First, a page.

Eventually, two men walk in the door. The skinnier man introduces himself as Andrew Freund. I recognize his name from brochures, and I remember his face—he hosted the demonstration at my school and the Open. The big guy is Dan Kalbfliesch, he’s a wrestler training for the

Grand Sumo Open (which took place Aug. 14). Andrew apologizes and says that he thinks it’s going to be a small turnout. I can tell Dan is uneasy at the presence of a girl accompanied by two other females, both with cameras. He leans over and mutters to Andrew, "There’s too much estrogen, man."

We start out warming up. We run in circles around the room, take sporadic leaps, touch our knees while we run, essentially playing follow-the-leader. I am quickly out of breath and sweating.

It’s time to put on the mawashi (belt). I can hardly contain myself. Andrew opens a duffle bag and pulls out a few rolls of canvas, which unroll into strips about 4.5 inches wide. First, Dan and Andrew put on theirs, and Andrew helps me put mine on over my shorts, saying that it will probably be much too big, but I don’t care.

I have to do what?

Next are somersaults. I panic. I have not done a somersault since those long-gone days of ballet and gymnastics classes when I was 4. But it’s not too scary, and I get up feeling accomplished.

"All right, now we do a sushi roll." A "sushi roll" is not a hard-earned tasty morsel but an awkward physical exercise, in which I am supposed to do a somersault with my arms covering my head and sort of use my arm to protect my head and neck while rolling over sort of to the side. It’s basically impossible. I try a few unsuccessfully, and eventually we give up. Andrew’s nice though, saying as I roll about on the mat like a confused marble, "That’s good, good for your first time."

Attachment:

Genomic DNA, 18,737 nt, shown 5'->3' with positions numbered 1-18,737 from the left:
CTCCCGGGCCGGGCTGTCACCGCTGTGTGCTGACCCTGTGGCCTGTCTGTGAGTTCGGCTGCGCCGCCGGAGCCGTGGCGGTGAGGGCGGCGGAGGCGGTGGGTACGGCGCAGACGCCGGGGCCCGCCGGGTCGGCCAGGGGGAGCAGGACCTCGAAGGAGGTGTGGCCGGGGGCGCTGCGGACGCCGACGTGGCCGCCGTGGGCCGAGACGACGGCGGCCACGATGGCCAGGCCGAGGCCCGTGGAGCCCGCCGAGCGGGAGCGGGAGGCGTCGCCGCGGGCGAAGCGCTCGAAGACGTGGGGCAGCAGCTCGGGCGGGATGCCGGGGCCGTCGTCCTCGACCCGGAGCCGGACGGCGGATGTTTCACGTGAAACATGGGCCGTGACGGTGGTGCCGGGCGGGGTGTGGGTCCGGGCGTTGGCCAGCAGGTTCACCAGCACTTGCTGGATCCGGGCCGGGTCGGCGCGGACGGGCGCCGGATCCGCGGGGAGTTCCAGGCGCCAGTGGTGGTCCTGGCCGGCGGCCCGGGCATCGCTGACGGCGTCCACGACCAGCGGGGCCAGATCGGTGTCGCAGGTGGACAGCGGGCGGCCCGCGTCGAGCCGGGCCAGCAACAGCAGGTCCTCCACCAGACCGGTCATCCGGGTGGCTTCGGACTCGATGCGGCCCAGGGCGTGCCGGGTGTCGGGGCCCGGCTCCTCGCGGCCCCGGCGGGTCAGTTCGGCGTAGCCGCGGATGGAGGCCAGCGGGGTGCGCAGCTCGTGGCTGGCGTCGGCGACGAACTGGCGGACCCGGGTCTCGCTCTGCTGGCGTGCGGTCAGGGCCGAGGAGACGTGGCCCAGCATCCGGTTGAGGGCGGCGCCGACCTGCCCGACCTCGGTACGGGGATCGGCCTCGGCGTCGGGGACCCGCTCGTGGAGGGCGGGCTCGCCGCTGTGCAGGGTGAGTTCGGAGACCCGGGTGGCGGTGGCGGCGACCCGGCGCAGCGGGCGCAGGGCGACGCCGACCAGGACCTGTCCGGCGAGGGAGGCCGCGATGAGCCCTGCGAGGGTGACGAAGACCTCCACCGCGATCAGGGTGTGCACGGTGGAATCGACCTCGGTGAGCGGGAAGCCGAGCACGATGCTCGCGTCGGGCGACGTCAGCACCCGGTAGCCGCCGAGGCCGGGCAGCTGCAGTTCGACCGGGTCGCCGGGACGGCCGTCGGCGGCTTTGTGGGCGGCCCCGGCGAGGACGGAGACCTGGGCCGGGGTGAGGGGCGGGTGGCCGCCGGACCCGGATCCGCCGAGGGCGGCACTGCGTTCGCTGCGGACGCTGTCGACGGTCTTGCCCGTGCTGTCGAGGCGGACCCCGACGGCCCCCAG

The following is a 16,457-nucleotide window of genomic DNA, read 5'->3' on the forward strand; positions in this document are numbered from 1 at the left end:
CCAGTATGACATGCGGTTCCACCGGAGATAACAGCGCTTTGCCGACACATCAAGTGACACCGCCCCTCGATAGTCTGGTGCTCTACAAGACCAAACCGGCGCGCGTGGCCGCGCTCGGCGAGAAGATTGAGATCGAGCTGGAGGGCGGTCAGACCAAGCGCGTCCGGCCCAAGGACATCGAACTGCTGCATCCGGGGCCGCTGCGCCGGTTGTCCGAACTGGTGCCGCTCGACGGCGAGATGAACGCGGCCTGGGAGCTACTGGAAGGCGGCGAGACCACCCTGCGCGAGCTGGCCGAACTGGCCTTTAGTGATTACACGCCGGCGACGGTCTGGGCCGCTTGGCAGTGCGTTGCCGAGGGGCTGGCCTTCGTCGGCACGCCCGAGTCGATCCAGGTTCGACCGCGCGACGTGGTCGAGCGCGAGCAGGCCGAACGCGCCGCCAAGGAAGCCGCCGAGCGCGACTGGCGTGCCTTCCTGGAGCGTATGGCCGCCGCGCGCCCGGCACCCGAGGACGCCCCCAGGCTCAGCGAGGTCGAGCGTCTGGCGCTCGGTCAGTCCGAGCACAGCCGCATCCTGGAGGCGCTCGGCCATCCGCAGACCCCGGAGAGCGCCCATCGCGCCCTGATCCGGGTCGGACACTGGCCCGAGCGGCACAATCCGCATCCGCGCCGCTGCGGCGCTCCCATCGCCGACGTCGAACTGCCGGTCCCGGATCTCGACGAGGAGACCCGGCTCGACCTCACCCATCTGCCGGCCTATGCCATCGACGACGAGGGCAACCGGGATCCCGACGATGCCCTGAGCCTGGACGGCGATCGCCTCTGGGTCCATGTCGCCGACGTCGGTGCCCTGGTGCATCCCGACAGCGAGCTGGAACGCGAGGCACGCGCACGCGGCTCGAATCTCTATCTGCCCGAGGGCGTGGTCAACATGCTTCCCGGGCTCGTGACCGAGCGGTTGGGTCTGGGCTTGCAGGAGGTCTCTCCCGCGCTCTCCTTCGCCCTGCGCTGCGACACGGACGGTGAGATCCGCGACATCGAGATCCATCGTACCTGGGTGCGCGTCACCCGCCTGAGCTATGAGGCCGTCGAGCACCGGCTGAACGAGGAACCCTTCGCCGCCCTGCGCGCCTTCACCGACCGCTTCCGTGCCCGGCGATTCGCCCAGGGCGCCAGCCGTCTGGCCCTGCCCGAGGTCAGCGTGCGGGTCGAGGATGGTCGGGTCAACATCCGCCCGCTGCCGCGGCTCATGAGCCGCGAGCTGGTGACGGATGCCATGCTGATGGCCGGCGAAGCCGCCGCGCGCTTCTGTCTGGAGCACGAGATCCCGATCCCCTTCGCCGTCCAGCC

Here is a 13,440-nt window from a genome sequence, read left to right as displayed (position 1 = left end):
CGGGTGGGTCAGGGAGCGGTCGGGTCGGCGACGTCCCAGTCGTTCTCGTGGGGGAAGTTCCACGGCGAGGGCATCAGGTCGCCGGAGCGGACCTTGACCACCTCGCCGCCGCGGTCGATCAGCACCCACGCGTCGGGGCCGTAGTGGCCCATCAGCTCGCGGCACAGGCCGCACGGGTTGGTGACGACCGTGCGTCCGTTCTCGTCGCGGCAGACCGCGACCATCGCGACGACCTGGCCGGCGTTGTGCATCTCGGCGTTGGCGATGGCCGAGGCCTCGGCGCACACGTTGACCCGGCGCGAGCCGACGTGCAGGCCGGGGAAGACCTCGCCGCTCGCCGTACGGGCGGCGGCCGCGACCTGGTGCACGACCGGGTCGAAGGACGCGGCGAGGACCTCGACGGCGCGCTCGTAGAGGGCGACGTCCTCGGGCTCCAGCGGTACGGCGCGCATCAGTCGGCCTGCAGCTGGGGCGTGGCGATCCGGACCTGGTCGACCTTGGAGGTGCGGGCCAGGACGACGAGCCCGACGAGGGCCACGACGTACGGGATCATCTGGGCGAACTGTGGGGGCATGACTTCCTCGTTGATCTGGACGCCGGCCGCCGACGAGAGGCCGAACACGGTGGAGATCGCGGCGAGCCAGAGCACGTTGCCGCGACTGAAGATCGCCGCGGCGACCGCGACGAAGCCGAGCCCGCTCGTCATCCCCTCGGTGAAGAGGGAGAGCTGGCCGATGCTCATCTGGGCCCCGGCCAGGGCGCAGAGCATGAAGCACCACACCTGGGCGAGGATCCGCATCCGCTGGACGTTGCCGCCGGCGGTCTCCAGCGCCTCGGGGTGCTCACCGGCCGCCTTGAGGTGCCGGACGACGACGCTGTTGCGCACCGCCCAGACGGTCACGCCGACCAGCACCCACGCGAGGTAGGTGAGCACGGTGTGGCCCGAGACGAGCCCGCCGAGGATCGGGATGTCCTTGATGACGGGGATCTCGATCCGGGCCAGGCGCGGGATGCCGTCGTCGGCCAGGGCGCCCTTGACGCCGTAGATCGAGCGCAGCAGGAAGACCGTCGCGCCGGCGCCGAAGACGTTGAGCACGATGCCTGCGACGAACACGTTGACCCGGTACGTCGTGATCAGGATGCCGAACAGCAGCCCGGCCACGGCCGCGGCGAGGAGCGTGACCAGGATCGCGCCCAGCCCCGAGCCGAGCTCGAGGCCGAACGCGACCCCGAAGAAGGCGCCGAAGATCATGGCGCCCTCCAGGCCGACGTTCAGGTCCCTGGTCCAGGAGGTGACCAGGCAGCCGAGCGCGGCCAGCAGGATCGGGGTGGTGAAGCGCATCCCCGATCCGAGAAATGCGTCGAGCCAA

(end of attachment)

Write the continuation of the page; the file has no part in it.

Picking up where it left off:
Then, on to the shiko kicks, which constitute the most basic part of the sumo exercise routine (some wrestlers will do hundreds of them per day), along with sit-ups and deep stretching. To do a shiko kick properly, I must position my legs altogether too far apart for any comfort or modesty in the shorts department. (I spend much of the class worrying about this; the mawashi is a make-my-shorts-ride-up machine.) They tell me to stay balanced as I swing one leg high into the air, hold it, and replace my leg on the mat with a slap on the thigh to finish. It seems a lot easier and a lot less painful than it is. I’m falling all over myself, and though I try not to show it on my face, my leg muscles are starting to burn. We do a few too many of those, and a few more exercises, and finally we begin what I came for.